Coronavirus: How you can help people in crisis through crowdfunding

As the number of coronavirus cases in India crosses 900, the informal sector is taking a hit with blue-collar labourers languishing to earn their daily bread. Here’s how you can help them through crowdfunding.

With India facing a complete lockdown for 21 days to contain the spread of the novel coronavirus, thousands of daily wage earners, contract labourers, and migrant workers are struggling to make ends meet. 

Since factories, retail outlets, and manufacturing units have ceased operating in the last few days, blue-collar workers, who constitute a large part of the country’s workforce, are being left with no viable income. 

Most of them are either making desperate attempts to return to their homes – on foot – or are scrambling to find food and safe spaces to stay.


It is worth noticing that the Finance Minister Nirmala Sitharaman recently announced a relief package worth Rs 1.70 lakh crore, consisting of a mix of food security and direct cash transfer to help the poor during this grave situation.

However, with help needed right now, many digital crowdfunding platforms have come forward to help. One of the quickest ways to help, crowdfunding platforms have given rise to a whole new route to collaborate and mobilise support during times of crisis. 

SocialStory has put together a few ways through which you can pitch in to help. 


Milaap, one of India’s largest online crowdfunding platforms known for its healthcare, education, and personal emergency campaigns, is doing its bit for daily wage earners, sanitation workers and medical staff struggling for subsistence and resources.

The company has waived off the platform fee to maximise benefits so that anyone can set up a pitch free of cost. 


Several renowned individuals and corporate giants like Luis Miranda (famous for his involvement in setting up HDFC Bank and IDFC Private Equity), Venkat Iyer, Partner at Aventus, and foodtech startup Zomato have already raised money to provide food and medical aid to needy families during this lockdown. 


Goodera, known for CSR management, has already assisted many companies in achieving their sustainability goals. 

Recently, the platform hosted a webinar in partnership with FICCI and SEDF to enlighten organisations on how CSR capital can be effectively allocated and used to fight the coronavirus pandemic.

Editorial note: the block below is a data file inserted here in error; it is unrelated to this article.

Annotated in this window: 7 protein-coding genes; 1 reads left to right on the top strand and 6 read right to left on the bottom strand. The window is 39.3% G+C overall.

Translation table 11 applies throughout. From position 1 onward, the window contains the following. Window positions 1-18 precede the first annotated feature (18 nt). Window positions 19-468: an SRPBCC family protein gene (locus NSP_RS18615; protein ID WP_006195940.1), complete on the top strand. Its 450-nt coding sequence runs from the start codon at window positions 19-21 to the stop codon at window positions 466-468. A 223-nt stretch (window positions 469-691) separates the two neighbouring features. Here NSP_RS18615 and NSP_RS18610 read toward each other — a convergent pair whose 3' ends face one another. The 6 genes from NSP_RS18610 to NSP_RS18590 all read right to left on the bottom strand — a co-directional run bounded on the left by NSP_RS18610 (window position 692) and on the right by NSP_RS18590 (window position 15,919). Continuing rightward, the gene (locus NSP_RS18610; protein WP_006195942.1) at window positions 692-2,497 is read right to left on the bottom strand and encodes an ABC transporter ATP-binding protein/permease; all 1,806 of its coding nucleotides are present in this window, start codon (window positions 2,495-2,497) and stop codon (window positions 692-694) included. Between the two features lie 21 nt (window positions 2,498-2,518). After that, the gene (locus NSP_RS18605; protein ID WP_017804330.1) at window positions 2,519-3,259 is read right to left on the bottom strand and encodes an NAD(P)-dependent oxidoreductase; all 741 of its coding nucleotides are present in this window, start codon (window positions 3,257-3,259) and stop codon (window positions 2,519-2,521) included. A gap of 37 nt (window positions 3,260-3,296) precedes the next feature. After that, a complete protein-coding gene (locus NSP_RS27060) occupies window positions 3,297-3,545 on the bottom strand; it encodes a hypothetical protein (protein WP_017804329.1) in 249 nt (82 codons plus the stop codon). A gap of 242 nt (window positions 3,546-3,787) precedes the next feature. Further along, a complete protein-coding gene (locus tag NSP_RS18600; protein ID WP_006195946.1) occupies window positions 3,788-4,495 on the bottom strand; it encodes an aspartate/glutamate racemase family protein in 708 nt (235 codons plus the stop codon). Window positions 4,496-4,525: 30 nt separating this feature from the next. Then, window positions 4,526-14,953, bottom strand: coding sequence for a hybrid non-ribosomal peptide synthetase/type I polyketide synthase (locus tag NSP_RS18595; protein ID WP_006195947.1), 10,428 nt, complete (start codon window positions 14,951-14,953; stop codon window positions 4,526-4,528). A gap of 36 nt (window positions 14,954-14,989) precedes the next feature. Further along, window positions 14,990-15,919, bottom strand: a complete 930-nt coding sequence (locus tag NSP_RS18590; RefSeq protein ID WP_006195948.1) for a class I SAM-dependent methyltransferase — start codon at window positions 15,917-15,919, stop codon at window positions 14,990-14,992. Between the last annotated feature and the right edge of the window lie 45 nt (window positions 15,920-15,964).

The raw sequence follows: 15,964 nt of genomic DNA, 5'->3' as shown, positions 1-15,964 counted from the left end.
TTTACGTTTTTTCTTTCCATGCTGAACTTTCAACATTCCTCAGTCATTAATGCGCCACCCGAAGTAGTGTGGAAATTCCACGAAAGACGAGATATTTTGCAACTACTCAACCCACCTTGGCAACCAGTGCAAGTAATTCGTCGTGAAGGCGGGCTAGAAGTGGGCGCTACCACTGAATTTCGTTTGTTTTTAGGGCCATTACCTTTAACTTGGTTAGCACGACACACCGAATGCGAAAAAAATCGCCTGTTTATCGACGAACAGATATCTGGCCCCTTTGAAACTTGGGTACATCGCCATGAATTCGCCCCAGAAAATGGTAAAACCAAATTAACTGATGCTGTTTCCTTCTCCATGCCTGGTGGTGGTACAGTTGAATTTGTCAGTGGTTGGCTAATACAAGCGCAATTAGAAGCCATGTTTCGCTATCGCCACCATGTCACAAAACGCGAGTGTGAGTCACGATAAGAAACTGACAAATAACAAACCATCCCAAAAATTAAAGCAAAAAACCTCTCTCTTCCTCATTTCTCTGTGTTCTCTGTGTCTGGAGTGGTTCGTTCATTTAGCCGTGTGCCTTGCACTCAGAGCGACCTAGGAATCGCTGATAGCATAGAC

The session was aimed to bring about an awareness about virtual volunteering and donation opportunities for various causes related to COVID-19 – from funding ventilators and testing kits for hospitals to raising money for the economically deprived.  

It also made the webinar open for download and offline viewing. 


ImpactGuru has listed 19 causes related to the coronavirus outbreak for you to contribute. This includes food distribution, medical supplies, support for the elderly, and quarantine aid. 

One of the campaigns successfully running is that by Indian students from Imperial College London and the alumni of IITs and NITs to support daily wage workers.

These young minds have collaborated with the Society for Poor People Development (SPPD) in Tamil Nadu, Rapid Response in Maharashtra and Kerala, Elderly Care Trust in Gujarat, and HelpAge India for this purpose. 


Another platform providing crowdfunding service free of charge is Ketto. It has already collaborated with NGOs and food banks such as Uday Foundation, Habitat for Humanity, and Rapid Response to help people affected with coronavirus and also arrange for emergency kits. 

Whenever there is a health contagion, people from the vulnerable and marginalised sections of the society tend to get affected the most, since they are least prepared to fight it. 

Ketto enables people to lend a hand towards sustaining them during the period of social distancing and lockdown. In order to ensure privacy, it has even implemented ‘a no photograph’ policy, which allows for campaigns to be set up without any visuals or pictures.


Crowdera is enabling a series of individuals to host coronavirus-related campaigns on its platform. Many have pitched their needs based on local and community driven problems. 

For example, Shriyash Pandey, a biotechnology student from Allahabad Agriculture Institute, is raising funds to purchase hand sanitizers and face masks in his locality. Then, there is Ratul Ali Khan, who is seeking donations for free medical checkups for the underprivileged in Assam. 

Besides, Crowdera is also offering value-added services for all its campaigns like automatic generation of donation receipts, tracking of funds, cross-site donation widgets, and curated reading material.

(Edited by Saheli Sen Gupta)


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